26 Steps to Crafting a Spec Screenplay – Part II


by Fin Wheeler

Made a New Year’s resolution to get more serious about the way you write? Here’s a step-by-step guide to crafting a spec screenplay like a professional. (Read Part I here.)

Step 17: Read Your First Draft Twice

Now that you’ve had a break, it’s time to read the entire screenplay in one sitting.

Then again.

Make a list of all the major problems, and note the scenes where you zoned out or put the script down. Those are the biggest problems your subconscious is red-flagging. This is also the time to really think deeply about the theme of the project.

Most of us kind of know what themes and issues we’re naturally drawn to, but it’s not until you write out that first draft that the full force of your underlying concerns occur to you. Whatever made you chose this project, it’s important to you. And you need to respect that. Take some time to think about why it is you are driven to write this story.

Good producers will always ask, “What is your personal connection to this story?” and “Why are you the best person to tell it?” Go for a walk and really think honestly about how you would answer those questions. You’re not trying to tell the best sounding, most convincing lie. You just really need to know, for yourself, what is driving you to write this screenplay.

Then sit back down at your writing desk with that first draft. You’re not looking for a little word here and there that you can tinker with. Think about which sections of the screenplay you can cut and condense, and whether the story is hitting all the right points. Would it be more effective if you re-ordered some sections? Is this even the right protagonist for the theme?


Step 18: New Outline

Many screenwriters are reluctant to move away from their script, now that they finally have one. It’s not going backwards to write a new outline. The new outline is a chance to leave behind the not-so-great parts of the first draft while keeping all the best bits.

The first draft wasn’t a waste; it helped you develop and refine the structure, and it also enabled you to get a much deeper understanding of your characters and environments.

But now that you’ve toned those muscles and done all that character development, you need to set it aside. We write the first draft for the knowledge it provides, not for the actual physical pages.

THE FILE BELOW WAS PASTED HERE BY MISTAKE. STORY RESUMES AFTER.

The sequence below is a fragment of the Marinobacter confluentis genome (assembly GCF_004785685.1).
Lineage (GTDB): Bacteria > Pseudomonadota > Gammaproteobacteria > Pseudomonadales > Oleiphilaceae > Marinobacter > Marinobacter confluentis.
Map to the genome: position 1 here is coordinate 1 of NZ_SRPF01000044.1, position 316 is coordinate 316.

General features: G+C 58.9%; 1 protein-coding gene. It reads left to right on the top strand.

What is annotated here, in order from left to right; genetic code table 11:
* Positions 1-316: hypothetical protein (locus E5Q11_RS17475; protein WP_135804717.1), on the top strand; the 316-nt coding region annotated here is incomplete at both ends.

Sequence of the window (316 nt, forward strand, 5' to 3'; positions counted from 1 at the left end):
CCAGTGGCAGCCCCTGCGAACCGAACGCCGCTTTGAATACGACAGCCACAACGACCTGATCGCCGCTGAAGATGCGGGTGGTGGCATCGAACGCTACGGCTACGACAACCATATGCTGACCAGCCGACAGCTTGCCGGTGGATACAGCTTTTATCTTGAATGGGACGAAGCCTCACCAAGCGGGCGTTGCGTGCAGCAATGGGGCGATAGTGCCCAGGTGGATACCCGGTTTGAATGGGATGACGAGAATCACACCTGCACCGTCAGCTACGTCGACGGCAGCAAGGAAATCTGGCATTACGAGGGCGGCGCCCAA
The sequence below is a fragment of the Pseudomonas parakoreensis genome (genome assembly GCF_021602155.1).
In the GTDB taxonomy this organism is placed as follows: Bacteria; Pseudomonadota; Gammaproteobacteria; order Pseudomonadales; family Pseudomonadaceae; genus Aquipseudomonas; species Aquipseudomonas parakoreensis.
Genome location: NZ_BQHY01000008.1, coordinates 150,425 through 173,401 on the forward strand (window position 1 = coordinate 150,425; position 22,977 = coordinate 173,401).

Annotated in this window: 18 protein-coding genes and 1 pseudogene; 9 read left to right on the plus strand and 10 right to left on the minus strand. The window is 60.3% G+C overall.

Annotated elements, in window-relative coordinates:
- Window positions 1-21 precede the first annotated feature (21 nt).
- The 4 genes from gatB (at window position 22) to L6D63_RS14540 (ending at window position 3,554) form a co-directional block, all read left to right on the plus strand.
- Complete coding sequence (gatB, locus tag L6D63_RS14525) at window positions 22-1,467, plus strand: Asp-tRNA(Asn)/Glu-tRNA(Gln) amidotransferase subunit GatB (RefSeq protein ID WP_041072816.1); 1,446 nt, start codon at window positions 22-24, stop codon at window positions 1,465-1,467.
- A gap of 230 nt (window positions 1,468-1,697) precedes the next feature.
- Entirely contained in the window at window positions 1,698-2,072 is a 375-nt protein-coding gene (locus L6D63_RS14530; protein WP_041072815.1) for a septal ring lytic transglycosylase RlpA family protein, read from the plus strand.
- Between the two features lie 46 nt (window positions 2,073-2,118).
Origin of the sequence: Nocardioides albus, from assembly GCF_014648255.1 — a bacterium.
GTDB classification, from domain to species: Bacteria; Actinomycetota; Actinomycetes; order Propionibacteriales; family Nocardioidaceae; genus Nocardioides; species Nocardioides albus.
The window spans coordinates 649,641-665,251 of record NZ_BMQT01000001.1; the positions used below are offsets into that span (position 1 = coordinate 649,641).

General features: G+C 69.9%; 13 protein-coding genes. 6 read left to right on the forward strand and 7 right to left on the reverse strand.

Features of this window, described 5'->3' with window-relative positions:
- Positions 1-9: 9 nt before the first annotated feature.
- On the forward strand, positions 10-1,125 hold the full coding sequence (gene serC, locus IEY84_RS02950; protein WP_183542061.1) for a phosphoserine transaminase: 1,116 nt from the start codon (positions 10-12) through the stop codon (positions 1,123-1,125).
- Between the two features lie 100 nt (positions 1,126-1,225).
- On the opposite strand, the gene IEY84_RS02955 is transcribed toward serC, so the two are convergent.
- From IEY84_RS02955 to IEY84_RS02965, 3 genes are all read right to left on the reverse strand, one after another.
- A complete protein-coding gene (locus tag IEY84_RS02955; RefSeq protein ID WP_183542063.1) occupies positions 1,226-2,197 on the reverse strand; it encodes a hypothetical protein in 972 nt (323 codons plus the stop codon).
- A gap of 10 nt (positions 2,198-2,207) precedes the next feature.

Writing a second draft outline allows you to focus on only the structural elements, and making them better.

Step 19: Second Draft

When you’re happy with the new outline, write it into script.

Step 20: More Rewrites

Write as many new drafts as necessary. At least four drafts is considered the norm for professionals, but when you’re starting out, logic suggests you’ll need more.


Step 21: Submit For Assessment

Once you’ve hit the wall and feel there are no more improvements to the project that you can make on your own, it’s time to send your screenplay off to a reputable script assessment service.

If you have millions of dollars to fund productions of your own screenplays, you can afford to turn your nose up at script assessment, but for proper screenwriters, script development is a reality, and paying for your specs to be assessed gets you ready for that aspect of professional life.

Step 22: Review Feedback

When that feedback notification pops up, a lot of screenwriters are still far too attached to their darling project. Before they even open the email, they’re on the defensive.

Take a moment. Breathe. Remember why it is you like this project and what it is that’s important to you about it. No one’s trying to take that from you. The feedback is just one industry insider’s opinion on how you could maybe better articulate this tale of yours. They’ve read thousands of specs over their career, they’ve seen which specs get picked up, and which ones made it through development to a greenlight. They know what the most common mistakes and pitfalls are.

They may not know more than you about writing, but they sure know more about what scripts get snapped up and why.

So, go ahead and read that feedback you paid for. Then think about it for a day or two. It’s never easy to hear and process criticism, but for professional writers it is an essential skill.


Step 23: Rewrite

Don’t rush into it. When you’re ready to address the weaknesses in your script, be thorough. And do as many re-writes as necessary, until you’re sure that the script you have created is ready to be seen by professionals.

Step 24: Take a Moment

Once you finish that final industry-ready draft, print a copy. We screenwriters don’t really need to print hard copies these days, most firms don’t accept paper copies anymore… but we’re writers, it’s who we are. There’s nothing finer than taking a moment to flick through a real, physical copy of your latest creation once it’s finally finished, savoring all the hard work that went into its creation.

Step 25: Write Short Docs

Now it’s time to put your business cap on. Write your short docs (logline, synopsis, mock up of the query letter) so they’re ready to send out to the industry.

Step 26: Send Query Letters / Enter Reputable Contests

You should’ve already done your research about which production companies work in your genre, and you should know from reading the trades who has a little room on their slate. Remember that a few polite, well-considered inquiries are better than a flood of sloppy ones. You aren’t trying to sell the most boxes of cookies; you’re trying to find that one producer who will respond to your material. (LA Screenwriter highly recommends Virtual Pitchfest for effective querying.)

Best of luck creating (and finding a producer for) your new feature screenplay.


Fin Wheeler is a member of the Australian Writers’ Guild and has a feature in development.


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